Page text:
Slashdot has an Update and report from Hollan, MI on the big fitlering fight. They went to the Holland library\'s open board meeting on Tuesday night; and the report is Here. It\'s worth the read, for both sides of the issue
\"The latest issue of the American Family Association Journal has an article titled \"Low percentage of Christians using Internet filtering shows ignorance of the dangers.\" They claim that \"Seven out of 10 Christians have Internet access -- but only one out of 10 has filtered Internet access.\" -- Read More
Harsh words from The Chicago Sun Times\"Have we as a society become so desensitized that the idea of children accessing hard-core pornography in a children\'s library does not bother us? I sincerely hope this is not the case.\"
I\'m afraid it is. And the library profession defends it as acceptable, if not desirable, behavior. -- Read More
The Courier Press has this article on whether libraries should put filters on their computers.\"When he’d finished the page, he clicked one of the photographs to go to the next link. It took him to a site where a beautiful woman wearing nary a stitch of fabric stood looking coyly into the camera. The photo loaded from the top down, and the boy’s eyes got bigger and bigger until he pushed his chair back and dashed from the computer laboratory. He explained later that he wasn’t sure he should see such a thing.\" -- Read More
The Orange County Register has an interesting Story on filtering. The story is interesting due to the lack of librarian quotes. Supervisor Todd Spitzer wants to let parents know about Orange County\'s program, \"Cyber Safely - Filter Out the Filth,\" so he is holding a news conferencetoday to trumpet it. Spitzer said the county is committed to defending the filtering policy in court, should anyone fight it by arguing First Amendment rights.
But, said Adams, \"We have had literally zero complaints.\'\'
Scheduled speakers at the news conference include Adams, Sheriff Mike Carona, District Attorney Tony Rackauckas and Shirley Goins, a representative of the National Center for Missing and Exploited Children.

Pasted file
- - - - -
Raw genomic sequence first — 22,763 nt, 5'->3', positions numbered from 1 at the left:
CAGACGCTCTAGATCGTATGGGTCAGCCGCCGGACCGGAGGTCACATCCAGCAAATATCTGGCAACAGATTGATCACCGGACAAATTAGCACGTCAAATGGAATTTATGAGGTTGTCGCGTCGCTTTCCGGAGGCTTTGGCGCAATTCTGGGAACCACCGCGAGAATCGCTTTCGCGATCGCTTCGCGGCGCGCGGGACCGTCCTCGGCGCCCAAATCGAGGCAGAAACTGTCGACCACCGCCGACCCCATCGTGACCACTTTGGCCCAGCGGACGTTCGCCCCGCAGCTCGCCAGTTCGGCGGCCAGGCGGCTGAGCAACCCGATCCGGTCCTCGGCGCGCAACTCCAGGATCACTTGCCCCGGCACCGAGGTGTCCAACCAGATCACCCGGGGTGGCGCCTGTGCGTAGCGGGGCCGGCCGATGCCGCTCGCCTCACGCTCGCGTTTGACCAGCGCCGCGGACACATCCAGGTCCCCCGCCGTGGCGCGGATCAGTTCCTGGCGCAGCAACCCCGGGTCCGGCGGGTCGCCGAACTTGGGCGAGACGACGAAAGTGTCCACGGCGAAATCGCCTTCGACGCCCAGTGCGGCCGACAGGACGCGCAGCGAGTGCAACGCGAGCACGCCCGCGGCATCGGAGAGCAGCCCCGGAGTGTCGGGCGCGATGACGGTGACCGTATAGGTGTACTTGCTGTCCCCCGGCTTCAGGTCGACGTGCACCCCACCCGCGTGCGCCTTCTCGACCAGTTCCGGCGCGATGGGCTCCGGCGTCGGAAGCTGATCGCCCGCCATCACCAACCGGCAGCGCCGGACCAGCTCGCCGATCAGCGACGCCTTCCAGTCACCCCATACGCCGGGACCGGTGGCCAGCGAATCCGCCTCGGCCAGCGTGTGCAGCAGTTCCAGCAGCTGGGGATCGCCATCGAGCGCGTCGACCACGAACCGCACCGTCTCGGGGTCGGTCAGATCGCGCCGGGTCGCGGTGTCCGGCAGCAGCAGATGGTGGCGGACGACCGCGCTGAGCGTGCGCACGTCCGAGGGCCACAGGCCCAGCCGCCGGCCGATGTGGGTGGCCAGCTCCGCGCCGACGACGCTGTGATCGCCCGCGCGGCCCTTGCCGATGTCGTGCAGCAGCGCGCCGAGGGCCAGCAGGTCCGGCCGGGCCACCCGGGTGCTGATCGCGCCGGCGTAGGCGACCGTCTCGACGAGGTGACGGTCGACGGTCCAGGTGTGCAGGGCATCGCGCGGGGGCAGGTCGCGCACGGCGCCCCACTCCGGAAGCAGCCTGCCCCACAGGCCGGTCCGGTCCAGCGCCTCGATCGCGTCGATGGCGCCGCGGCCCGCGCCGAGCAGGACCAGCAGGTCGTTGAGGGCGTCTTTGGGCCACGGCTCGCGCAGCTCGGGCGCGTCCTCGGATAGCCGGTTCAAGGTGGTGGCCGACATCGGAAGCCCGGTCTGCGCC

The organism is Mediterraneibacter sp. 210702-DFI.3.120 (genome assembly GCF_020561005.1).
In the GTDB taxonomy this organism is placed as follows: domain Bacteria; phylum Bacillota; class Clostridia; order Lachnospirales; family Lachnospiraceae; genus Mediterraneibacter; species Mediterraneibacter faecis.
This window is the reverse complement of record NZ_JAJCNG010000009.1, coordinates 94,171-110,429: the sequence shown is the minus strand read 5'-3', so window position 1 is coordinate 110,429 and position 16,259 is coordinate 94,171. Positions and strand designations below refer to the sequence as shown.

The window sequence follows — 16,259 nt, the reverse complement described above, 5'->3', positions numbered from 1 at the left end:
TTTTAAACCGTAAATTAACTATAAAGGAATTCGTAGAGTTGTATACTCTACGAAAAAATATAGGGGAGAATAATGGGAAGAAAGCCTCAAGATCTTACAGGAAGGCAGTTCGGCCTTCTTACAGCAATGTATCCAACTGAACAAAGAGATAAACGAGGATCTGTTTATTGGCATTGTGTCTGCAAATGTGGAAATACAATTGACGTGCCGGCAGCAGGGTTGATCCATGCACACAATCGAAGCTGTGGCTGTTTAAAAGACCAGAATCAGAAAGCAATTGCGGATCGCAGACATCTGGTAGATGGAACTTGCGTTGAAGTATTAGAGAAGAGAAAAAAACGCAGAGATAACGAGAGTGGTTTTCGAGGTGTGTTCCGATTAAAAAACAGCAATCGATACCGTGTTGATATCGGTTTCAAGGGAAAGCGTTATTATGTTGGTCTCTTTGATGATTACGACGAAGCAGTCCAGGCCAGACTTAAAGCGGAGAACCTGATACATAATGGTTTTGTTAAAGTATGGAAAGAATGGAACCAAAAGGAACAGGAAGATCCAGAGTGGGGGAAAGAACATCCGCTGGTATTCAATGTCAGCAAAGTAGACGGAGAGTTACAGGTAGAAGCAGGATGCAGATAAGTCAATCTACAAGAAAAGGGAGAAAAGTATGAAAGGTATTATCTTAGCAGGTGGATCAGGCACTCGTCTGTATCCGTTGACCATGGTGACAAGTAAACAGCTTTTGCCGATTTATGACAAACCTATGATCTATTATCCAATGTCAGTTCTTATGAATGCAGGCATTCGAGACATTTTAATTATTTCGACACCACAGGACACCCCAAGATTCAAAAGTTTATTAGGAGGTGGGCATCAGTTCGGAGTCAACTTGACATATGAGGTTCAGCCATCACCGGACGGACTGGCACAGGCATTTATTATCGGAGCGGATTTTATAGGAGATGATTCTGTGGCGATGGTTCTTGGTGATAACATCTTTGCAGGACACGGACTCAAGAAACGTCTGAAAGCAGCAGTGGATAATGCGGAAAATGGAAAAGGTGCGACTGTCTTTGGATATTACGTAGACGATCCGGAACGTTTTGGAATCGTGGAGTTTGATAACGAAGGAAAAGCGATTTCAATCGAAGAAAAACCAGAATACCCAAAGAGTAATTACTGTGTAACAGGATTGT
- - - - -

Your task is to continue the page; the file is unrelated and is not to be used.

So where are the librarians in all of this?
MessengerNews.net has a well balanced Story on filtering. This sums up the battle on filtering going on in many American public libraries very well. Nothing earth shattering in this one, just nice for not taking a side.
\"Since the remodeled library opened in November 1998, staff have only caught children looking at pornography twice.
\"I don\'t think two incidents ... is a serious problem,\" Cynthia Weiss, director of the Kendall Young Library, said .
\"I have seen the enemy and he is us. Our nation has become extremely sexualized so there is no reason that shouldn\'t be reflected in our culture. Libraries and museums are the storehouses of a lot of our culture.\" -- Read More
I couldn\'t resist posting this article from the Digital Freedom Network. Does your name contain a vulgarity? If so, read on...\"Babcock and Engineer are not the only ones who have been blocked by online filters. People named Dickinson, Sussex, Cummings, and Assisi have also been blocked.\" -- Read More
Someone writes \"I would like to suggest a link to a 40-page article on Internet filtering from the April 2000 issue of the Texas Law Review:
\"The First Amendment\'s Limitations on the Use of Internet Filtering in
Public and School Libraries: What Content Can Librarians Exclude?\"
The article concludes that the First Amendment permits filters to be used
by a library if the supervising librarian would have the same degree of
control over the filter that it would have over a library employee with
respect to correcting improper content selection decisions to prevent
unconstitutional viewpoint discrimination -- Read More
The Nashua, NH Public Library has dropped a policy that forced people browsing the Internet on library computers to use Filters. The Filters were dropped due to threats to sue the library last month. The suit said the policy interfered with rights of adults to view any material they wish.
\'\'It\'s pretty cut and dry,\'\' said Arthur Barrett. \'\'Our chance of winning a lawsuit was probably slim to none.\'\'